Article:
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A secret affair with your teenage celebrity crush? Yes, please!
Music journalist Cassy Evans believes her career is made when she snags an exclusive interview with rock singer Frankie Blade.
Once a superstar of the generation, Frankie has been a recluse since a freak motorcycle incident sent his career into a tailspin seven years ago. Now that he’s returned to claim back his crown, Cassy hopes to kill two birds with one stone—secure her magazine a top spot in the rankings and meet with the man of her adolescent dreams.
A dinner invitation isn’t what she expects to get out of this interview, but the chemistry between them is undeniable.
With paparazzi watching Frankie’s every move as the two jumps into a stormy relationship, Cassy risks her career and her privacy—and possibly her heart—to be with the biggest Rockstar on the planet. But is Frankie worth it? Is he the humble man she thinks he is or is he just that good at hiding his demons?
Final Serenade is the first book in “The Encore Series”. Cassy and Frankie’s story concludes in One Last Verse.
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“Dante”—I held the card
up—“you know I’m the enemy, right? I’m press.”
“I’m aware. You’ll be off the clock by then.” He was playing a dangerous game.
This was bizarre and my brain struggled to understand why I’d been invited. “Can I think about it?”
“You’ve got”—Dante glanced down at his Rolex—“four hours.” He flashed me a wide, toothy smile and I questioned my own sanity when my knees quivered.
No one is immune to the charms of a man who can play a ten-minute guitar solo. Not even you, Cassy, my common sense said.
You’ve been around testosterone without any physical contact for way too long, missy. It’s time to get laid, my ovaries countered.
Dante wasn’t necessarily the object of my sexual fantasies. That was territory I never explored. I didn’t let my imagination lust after people I worked with. It felt wrong. Instead, my mind was currently playing out a more acceptable rock star party scenario where I drank myself silly and engaged in a hot make-out session with some roadie or someone’s assistant in one of the guest bathrooms. That seemed realistic and easy enough to pull off. That seemed like my kind of fun.
I slipped the card in the back pocket of my pants and returned Dante’s smile.
“Let me get you a drink,” he said, motioning at the bar.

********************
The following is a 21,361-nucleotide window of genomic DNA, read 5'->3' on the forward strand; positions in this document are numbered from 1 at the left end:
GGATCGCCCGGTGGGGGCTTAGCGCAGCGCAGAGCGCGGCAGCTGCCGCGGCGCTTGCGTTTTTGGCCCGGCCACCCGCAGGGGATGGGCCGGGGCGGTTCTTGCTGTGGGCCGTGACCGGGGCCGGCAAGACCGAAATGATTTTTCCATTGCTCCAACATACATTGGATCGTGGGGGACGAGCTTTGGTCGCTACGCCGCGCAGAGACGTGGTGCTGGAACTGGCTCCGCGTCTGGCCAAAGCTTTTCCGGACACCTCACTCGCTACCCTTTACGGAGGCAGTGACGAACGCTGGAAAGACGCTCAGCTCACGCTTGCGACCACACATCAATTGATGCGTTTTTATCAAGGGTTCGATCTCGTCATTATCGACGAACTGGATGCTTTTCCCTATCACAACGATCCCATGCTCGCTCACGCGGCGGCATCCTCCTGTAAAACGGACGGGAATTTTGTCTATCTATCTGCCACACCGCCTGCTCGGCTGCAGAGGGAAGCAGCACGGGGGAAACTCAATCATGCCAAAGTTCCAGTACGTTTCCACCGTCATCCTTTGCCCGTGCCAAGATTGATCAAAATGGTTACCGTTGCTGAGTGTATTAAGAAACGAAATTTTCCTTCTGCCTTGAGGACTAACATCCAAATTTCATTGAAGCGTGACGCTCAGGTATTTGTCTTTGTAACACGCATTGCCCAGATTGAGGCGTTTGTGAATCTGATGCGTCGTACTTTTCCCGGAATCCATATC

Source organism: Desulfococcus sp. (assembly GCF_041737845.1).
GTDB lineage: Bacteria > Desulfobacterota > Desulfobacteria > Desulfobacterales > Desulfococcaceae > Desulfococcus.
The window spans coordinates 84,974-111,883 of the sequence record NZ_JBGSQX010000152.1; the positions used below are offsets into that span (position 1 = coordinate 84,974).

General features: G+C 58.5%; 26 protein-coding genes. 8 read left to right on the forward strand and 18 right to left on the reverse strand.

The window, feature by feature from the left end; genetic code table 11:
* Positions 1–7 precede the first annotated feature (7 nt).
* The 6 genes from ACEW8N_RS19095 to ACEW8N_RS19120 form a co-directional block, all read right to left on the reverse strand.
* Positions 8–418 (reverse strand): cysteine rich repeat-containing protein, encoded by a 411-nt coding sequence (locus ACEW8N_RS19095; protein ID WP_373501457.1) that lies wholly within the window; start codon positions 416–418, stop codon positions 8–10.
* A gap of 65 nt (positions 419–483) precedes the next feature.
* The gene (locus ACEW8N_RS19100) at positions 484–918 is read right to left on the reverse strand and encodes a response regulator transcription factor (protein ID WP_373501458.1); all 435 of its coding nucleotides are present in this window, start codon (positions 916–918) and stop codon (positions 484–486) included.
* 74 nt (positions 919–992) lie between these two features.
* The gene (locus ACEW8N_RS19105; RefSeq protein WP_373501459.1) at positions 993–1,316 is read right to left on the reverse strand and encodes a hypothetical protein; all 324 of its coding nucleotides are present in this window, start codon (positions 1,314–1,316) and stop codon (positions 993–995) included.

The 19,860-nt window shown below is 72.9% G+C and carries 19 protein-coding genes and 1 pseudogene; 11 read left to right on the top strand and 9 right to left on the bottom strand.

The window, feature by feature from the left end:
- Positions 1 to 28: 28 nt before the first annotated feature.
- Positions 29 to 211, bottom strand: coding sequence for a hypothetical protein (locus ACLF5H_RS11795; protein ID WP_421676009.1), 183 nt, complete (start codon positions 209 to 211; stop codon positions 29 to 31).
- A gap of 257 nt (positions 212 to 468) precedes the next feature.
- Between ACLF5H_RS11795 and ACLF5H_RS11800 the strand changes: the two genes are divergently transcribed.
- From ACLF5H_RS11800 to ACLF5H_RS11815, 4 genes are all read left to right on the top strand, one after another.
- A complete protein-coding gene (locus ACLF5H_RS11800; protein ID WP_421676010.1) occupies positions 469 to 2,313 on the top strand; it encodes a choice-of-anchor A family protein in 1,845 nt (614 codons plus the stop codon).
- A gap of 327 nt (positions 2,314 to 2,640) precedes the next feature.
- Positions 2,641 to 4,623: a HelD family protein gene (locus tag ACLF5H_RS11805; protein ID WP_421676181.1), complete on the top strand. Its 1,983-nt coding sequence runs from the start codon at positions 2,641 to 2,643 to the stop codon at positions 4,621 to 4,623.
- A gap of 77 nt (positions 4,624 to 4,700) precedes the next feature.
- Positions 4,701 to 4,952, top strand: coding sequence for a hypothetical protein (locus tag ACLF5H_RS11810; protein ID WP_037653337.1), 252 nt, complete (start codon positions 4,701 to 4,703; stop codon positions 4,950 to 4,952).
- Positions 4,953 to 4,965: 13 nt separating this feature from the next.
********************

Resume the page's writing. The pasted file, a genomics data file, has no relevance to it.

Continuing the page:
Alcohol during gigs was against my rules, but for some reason, I couldn’t tell Dante no. He was charming in an alpha-male-meets-Hello-Kitty kind of way. He bossed people around without being overbearing.
We walked over to the bar and Dante ordered a margarita for me and rum and coke for himself.
“Have a little fun, Cassy.” He clinked his glass against mine and checked his watch again. “Gotta go. See you later, darlin’.”
They say first love doesn’t last.
Alana’s ends on the night a gunman walks into a Portland nightclub during a rock show. And just like that...twenty-four people are gone. Including Dakota, Alana’s boyfriend and lead singer of an up-and-coming band Midnight Rust.
In an attempt to look for ways to deal with her grief, Alana reaches out to Dakota’s older brother and bandmate Mikah, who’s struggling with moving on himself.
Both damaged beyond repair, neither Alana nor Mikah know how to cope with their loss. But as the unexpected friendship develops into something more, Alana begins to question the nature of her strange relationship with Mikah.
Is he just a rebound? Or is this the way broken people love?
“I spit out the mud and as I’m pushing myself up, he slams against me and I lose my balance. We fall down and roll across the grass, our arms and legs twisted, our breaths heavy and loud, yet I don’t feel anything except rage. I fight him relentlessly, tossing my fists at him because in, this moment, he deserves it, but then he gets me flat on my back.
Mikah moves up my body and his face invades my line of sight. I throw a hard punch, not sure where it lands, and he grabs my wrists and presses them into the ground, his weight holding me still. We’re now a furious, panting mess and this—the filth and the dark—suits us because I don’t know how else to describe what’s going on between us.
“If you want to leap from a moving car, you don’t fucking do it while I’m driving,” Mikah growls, the line above the bridge of his nose deepening. “Do you understand?”
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